Why the gig economy won't save us from the Covid-19 jobs crisis

While many parts of the economy are in crisis, the digital platform sector is booming—and may well be the only viable employers for many. But their business models give workers less freedom, not more

August 17, 2020
A food delivery Uber Eats worker wears a protective face mask due to the spread of coronavirus. Krakow, Poland on April 16, 2020. The rule of covering the nose and mouth in public places with face masks, carves or handkerchiefs came into force from April
A food delivery Uber Eats worker wears a protective face mask due to the spread of coronavirus. Krakow, Poland on April 16, 2020. The rule of covering the nose and mouth in public places with face masks, carves or handkerchiefs came into force from April

Photo: Beata Zawrzel/NurPhoto

With the recent grim economic figures, the UK has now achieved two shocking Covid-19 records: the worst recession of any G7 country and the highest excess death rate in Europe. The pain is set to intensify, with many forecasting a weak recovery and long-term scarring effects from the deepest economic contraction since records began. But one part of the economy has surged during the crisis: the digital platforms that increasingly organise our lives, from Amazon and Alphabet to Deliveroo and Uber. The implications of this change is profound for distributions of wealth, power, and dignity in work and wider society. Unless we build a new politics of work and technology, the twin and convulsions unleashed by the pandemic and rise of the platform economy is set to worsen insecurity and inequality.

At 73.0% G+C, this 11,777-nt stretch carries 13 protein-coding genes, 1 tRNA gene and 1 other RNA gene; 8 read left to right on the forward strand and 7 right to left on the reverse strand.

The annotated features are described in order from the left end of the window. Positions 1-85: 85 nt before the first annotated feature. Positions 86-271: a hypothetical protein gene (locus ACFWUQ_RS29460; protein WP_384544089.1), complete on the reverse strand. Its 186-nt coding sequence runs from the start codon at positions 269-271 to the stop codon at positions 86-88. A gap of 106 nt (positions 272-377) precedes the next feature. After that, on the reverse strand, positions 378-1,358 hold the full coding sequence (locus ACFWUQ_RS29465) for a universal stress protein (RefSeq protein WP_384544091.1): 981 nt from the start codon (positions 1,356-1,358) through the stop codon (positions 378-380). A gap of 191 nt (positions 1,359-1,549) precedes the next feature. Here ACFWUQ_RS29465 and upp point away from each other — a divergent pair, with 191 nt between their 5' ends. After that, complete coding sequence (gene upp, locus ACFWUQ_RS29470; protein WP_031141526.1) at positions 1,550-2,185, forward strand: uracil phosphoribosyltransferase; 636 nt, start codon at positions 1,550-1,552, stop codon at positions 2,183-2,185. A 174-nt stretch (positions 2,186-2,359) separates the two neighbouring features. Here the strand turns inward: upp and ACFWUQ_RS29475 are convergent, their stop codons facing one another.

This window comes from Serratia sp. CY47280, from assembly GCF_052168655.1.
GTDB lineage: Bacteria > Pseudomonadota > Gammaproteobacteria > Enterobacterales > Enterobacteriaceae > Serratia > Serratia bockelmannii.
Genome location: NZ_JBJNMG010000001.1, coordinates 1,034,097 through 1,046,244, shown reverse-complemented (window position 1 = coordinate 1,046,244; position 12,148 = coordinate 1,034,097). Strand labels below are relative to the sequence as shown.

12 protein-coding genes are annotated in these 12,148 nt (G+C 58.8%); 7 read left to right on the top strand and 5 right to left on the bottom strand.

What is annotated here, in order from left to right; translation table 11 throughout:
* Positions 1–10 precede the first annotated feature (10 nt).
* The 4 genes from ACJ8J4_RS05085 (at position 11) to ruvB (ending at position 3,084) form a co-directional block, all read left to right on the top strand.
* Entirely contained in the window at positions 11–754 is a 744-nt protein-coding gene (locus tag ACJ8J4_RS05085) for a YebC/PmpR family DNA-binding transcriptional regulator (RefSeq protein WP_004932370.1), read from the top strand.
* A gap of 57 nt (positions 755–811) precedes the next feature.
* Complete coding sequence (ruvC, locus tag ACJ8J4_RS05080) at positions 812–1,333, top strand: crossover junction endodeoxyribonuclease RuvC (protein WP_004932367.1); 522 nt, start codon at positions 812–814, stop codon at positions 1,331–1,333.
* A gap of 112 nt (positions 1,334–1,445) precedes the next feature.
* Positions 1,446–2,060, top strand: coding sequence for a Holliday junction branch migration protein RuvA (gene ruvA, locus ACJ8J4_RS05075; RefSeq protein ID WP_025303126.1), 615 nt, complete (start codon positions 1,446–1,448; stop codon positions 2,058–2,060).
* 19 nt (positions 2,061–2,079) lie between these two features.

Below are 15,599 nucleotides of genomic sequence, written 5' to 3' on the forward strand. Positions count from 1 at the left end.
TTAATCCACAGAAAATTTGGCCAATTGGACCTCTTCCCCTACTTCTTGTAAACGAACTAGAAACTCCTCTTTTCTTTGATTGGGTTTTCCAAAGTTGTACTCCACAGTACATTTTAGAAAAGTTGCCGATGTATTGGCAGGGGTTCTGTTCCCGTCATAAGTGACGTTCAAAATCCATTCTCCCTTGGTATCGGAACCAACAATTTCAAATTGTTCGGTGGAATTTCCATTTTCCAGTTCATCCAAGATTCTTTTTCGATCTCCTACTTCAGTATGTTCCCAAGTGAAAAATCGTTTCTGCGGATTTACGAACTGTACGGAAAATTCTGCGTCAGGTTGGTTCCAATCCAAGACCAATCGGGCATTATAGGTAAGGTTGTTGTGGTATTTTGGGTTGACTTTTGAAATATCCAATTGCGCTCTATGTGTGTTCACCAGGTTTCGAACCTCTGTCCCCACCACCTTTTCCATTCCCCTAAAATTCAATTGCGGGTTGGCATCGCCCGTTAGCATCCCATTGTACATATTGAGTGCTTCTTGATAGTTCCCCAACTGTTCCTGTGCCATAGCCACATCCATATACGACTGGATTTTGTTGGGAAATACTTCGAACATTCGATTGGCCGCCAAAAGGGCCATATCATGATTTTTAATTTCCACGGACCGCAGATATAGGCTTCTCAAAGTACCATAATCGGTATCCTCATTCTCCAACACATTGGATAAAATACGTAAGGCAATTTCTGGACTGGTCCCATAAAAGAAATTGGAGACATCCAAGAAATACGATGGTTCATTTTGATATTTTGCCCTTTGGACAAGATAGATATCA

Platform work fuses advances in digital technology with a longer-term shift towards the casualisation of work, with workers using online platforms such as Uber or Deliveroo to access task-based contracts for on-demand services. The rise of platform work accelerates long-standing shifts towards outsourcing and the weakening of labour protections, with platform workers denied the hard-won rights and protections of the traditional employment contract. And though the technologies of surveillance they deploy are new, the platforms are replicating a far older trend in the history of capitalism: technologies being used to deepen the measurement and evaluation of workers in order to increase the ability for control and exploitation.